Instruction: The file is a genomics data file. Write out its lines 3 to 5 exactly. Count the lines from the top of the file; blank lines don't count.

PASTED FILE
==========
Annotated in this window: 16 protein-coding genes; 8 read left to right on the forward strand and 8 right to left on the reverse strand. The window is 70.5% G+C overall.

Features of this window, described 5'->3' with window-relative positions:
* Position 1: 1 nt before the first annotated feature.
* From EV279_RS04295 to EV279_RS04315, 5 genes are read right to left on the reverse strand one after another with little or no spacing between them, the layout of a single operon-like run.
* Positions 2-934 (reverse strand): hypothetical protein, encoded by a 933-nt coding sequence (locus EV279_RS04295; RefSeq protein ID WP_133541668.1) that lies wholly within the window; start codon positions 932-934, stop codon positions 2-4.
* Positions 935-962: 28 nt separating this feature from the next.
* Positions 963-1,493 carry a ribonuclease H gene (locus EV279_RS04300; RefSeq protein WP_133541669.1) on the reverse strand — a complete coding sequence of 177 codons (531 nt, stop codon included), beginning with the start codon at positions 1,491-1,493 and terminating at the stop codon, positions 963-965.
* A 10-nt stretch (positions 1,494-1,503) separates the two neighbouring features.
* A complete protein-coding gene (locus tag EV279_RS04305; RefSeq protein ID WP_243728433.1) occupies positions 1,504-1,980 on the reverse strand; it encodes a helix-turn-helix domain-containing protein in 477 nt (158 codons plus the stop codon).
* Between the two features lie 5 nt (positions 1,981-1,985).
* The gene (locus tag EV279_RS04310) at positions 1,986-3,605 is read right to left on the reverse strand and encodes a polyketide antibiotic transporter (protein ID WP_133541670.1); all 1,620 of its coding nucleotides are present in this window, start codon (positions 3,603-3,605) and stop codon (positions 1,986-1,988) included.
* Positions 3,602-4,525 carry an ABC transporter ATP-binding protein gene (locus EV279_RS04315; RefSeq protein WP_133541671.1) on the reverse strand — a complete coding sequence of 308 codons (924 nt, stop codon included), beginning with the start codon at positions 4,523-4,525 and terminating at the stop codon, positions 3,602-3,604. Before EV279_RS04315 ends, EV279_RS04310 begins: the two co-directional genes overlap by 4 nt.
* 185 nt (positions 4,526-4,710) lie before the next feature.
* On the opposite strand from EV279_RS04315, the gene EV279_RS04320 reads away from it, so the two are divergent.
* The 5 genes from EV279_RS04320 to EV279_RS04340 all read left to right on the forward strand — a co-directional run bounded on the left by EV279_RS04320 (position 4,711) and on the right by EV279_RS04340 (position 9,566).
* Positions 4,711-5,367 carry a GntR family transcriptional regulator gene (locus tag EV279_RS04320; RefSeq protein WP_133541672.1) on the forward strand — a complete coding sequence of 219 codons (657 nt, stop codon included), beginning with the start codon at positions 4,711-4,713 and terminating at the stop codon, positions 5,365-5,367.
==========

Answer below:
* Position 1: 1 nt before the first annotated feature.
* From EV279_RS04295 to EV279_RS04315, 5 genes are read right to left on the reverse strand one after another with little or no spacing between them, the layout of a single operon-like run.
* Positions 2-934 (reverse strand): hypothetical protein, encoded by a 933-nt coding sequence (locus EV279_RS04295; RefSeq protein ID WP_133541668.1) that lies wholly within the window; start codon positions 932-934, stop codon positions 2-4.